Countertops offer so much more than just work surface.
Story by Tracy Dickinson
Photography by Tim Abramowitz
Featured in November/December 2020
Under normal circumstances, financial advisors recommend certain conditions before potential buyers apply for a home loan—favorable interest rates, reliable employment, and acceptable savings. But circumstances for home buyers today are nothing like normal.
If the kitchen is the heart of the home, the countertop is the heartbeat of the kitchen.
“Countertops can really change the entire look,” says Deb Pudenz of AIM Kitchen & Bath. “It’s one of the first things people notice when they enter. The color, design, and finish can dictate whether a space feels contemporary or traditional.”
Marrying beauty and utility has always been the challenge for every kitchen designer, but these days, that’s not just a romantic notion. And it seems nearly everyone is attracted to quartz.
“Quartz is by far the most popular countertop choice because it doesn’t really take any care,” Nancy Ruzicka of BLC Projects explains. “It needs no sealing, no repolishing, doesn’t scratch or stain.”
Quartz countertops contain quartz minerals. However, the countertops are actually a man-made product with particles of stone bound together by plastic resin.
Pudenz says, “While nothing can replace the beauty of natural stone, quartz has come a long way over the years with so many colors, patterns, and finishes available. And it’s actually stronger than natural stone because it’s an engineered product.”
That durability, combined with current manufacturing capability, also makes quartz an ideal option for nearly any design, no matter how large.
Woodharbor’s Jill Lampe says, “The super slabs many manufacturers offer are really nice. Large islands are much more common now, and to be able to get a slab of quartz in a super size to eliminate the need for a seam is wonderful.”
Ruzicka agrees. “Our go-to brand, Cambria, has a number of patterns available in large slabs. And manufacturers also offer computer modeling to show how patterns will be laid out and where any seams will be.”
Not only does this enable designers to plan the pattern more accurately, it allows them to place seams to be the least visible. “Technology has improved so much that seams are much, much less noticeable than they used to be,” Ruzicka says.
Because it’s a man-made product, other design possibilities are also expanded.
“We still use quartz with natural veining to provide a marble look,” says Pudenz, “but we’re also doing quartz that looks like concrete or soapstone.”
“There is so much available now. Quartz can work with any design and any style,” Ruzicka says.
Lampe says quartz is the most popular material choice, but the design selection from there runs the gamut. “I have more requests lately for a clean, white countertop,” she says. “But I also have clients who want a bold look with a big pattern. Hands down, though, a white marble pattern in quartz is the most popular with my clients for its classic, timeless look.”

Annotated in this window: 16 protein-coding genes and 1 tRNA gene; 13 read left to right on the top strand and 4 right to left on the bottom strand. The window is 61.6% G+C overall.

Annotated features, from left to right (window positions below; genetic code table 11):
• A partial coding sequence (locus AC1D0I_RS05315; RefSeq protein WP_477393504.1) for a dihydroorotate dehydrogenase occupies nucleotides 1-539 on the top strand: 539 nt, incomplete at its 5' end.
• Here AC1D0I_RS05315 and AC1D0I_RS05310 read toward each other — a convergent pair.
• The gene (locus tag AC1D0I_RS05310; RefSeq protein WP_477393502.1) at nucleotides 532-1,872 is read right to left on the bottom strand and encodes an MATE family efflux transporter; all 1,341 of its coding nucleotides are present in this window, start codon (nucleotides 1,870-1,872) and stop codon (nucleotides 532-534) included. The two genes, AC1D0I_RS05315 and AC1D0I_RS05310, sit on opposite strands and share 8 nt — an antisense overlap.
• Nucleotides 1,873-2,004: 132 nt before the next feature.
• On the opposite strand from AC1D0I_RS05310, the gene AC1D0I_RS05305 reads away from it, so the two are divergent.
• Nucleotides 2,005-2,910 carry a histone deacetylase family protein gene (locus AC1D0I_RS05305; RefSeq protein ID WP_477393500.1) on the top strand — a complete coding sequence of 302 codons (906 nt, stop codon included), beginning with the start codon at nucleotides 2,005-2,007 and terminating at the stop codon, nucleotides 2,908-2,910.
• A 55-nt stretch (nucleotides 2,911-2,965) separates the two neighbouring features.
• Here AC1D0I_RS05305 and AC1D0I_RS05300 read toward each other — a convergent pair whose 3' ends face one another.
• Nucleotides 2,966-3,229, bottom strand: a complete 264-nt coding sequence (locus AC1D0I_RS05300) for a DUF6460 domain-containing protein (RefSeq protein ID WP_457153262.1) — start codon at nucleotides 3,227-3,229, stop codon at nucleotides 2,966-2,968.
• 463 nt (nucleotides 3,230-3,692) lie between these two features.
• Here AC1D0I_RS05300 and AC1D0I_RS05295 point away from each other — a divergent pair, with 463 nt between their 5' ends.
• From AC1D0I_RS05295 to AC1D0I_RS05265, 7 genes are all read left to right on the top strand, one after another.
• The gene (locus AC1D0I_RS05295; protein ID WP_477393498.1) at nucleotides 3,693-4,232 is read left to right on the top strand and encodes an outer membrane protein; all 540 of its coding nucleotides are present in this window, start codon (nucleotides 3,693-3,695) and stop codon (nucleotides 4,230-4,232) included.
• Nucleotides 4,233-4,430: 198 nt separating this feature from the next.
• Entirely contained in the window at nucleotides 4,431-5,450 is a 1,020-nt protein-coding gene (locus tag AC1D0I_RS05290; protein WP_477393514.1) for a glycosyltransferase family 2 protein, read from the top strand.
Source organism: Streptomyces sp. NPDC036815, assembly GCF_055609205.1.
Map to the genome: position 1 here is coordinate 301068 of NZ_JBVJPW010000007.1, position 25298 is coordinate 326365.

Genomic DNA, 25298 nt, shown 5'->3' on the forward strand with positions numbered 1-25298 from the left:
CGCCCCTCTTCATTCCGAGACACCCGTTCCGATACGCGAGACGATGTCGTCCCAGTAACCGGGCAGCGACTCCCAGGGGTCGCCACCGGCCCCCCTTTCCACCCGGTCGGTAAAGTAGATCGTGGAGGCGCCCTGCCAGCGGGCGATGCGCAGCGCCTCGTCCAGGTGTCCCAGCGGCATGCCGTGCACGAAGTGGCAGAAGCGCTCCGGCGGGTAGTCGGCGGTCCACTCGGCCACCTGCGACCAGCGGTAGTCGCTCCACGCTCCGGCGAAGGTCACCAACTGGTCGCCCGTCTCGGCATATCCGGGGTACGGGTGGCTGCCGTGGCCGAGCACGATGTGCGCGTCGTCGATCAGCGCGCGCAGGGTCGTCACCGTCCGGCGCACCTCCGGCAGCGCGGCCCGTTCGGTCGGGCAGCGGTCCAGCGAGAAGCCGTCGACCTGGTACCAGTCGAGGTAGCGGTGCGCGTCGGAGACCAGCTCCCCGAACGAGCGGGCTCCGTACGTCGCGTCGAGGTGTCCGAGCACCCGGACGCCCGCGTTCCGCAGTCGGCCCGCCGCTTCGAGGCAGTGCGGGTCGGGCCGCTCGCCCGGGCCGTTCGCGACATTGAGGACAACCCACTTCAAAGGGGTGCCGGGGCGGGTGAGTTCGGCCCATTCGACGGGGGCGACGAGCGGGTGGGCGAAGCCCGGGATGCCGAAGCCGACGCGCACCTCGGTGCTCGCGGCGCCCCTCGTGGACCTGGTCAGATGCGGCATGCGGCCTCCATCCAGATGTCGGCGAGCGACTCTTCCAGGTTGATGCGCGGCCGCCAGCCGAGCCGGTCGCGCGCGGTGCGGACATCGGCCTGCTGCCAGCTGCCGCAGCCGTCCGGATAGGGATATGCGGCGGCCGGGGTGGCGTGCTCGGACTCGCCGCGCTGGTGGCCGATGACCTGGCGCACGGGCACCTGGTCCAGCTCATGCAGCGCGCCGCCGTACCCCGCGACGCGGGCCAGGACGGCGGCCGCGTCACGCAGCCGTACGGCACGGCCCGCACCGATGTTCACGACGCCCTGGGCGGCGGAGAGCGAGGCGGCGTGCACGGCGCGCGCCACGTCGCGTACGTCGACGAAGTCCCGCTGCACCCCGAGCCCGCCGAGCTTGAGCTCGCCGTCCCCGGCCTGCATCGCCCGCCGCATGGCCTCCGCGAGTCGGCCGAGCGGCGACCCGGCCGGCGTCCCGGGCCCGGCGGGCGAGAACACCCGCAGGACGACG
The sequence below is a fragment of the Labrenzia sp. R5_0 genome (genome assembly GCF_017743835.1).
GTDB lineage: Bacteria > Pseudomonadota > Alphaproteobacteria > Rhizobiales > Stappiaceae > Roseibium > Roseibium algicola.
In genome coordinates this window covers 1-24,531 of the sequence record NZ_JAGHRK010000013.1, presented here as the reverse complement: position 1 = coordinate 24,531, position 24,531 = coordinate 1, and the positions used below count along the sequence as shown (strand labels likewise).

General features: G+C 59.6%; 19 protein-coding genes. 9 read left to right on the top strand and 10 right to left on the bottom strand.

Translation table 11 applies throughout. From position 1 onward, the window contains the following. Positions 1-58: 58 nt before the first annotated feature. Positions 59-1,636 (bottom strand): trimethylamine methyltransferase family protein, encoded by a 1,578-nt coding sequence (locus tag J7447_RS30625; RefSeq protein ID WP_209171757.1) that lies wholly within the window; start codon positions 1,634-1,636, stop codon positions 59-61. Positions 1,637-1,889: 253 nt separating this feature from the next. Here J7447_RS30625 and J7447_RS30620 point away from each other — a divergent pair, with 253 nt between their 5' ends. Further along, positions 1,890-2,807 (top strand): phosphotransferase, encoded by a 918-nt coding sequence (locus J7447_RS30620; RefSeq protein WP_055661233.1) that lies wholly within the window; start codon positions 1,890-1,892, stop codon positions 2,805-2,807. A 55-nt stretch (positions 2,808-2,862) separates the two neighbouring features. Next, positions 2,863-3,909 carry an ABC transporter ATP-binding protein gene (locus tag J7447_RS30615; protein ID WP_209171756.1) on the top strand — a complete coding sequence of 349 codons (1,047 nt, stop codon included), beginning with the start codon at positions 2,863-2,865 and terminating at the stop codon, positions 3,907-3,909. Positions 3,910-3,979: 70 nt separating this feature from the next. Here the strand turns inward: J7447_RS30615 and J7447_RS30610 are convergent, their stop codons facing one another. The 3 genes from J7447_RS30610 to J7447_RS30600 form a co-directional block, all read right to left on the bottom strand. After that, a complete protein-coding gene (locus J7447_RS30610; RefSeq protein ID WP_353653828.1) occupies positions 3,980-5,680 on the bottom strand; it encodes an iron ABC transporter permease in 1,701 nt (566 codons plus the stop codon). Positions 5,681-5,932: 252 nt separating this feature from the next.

New finishes such as matte and leathered techniques can soften the look of the product too, to give it a more natural appearance.
“For a while,” Ruzicka says, “the go-to look was all sparkle.” Clients were choosing products that had flecks embedded in the quartz to reflect the light. “Now, designs are going back to a more classic, natural finish.”
Pudenz says, “We’re definitely seeing less granite. It’s not a bad choice in the kitchen, but it often has a busier pattern. The trends are leaning toward more-open, loose veining, rather than the heavy, speckled look you typically see with granite.”
Manufacturing advances open up other design possibilities as well. “We’re starting to see manufacturers offering thinner products for easier wall applications. We can run the countertop material up the backsplash for an impressive look that is also easy to clean with no grout lines,” Pudenz says.
Design trends these days range from ultrasleek modern to updated farmhouse. Quartz can suit either of those and anything in between. For example, Pudenz says, “I’m really loving the matte options. It’s a nice, sleek look and provides an interesting contrast when using a polished backsplash. The concrete-look product is really sharp for a contemporary or industrial space, too.”
With its variety of finishes, patterns, and colors, quartz is ideal for designs that utilize contrasting countertops for perimeter and island applications.
“We’ve done designs where we used butcherblock or wood on the island and a stone product on the perimeter countertops. The soapstone and marble looks work really well together, too,” says Pudenz. “You also use the same material throughout and just choose a different color for the island.”
“If the cabinetry and wall color are neutral, adding a beautiful contrast in color with the countertop can make a statement for the room,” says Noel. “If you want the cabinetry to be the focal point, keeping the countertop more subdued may be better.”
Lampe says, “Sometimes I’ll have a client who gravitates toward a bold pattern but is worried about committing to it. That’s when a bold pattern can work for a statement island, toned down by a subtle pattern for the perimeter of the kitchen.”
Too often, material and product selection can come down to a marriage of convenience–finding an attractive product that is compatible with the budget. Quartz offers the best of everything: stunning beauty, a wealth of design possibilities, and a variety of price points to fit nearly any budget. •
- Deb Pudenz AIM Kitchen & Bath
- Nancy Ruzicka BLC Projects
- Jill Lampe Woodharbor’s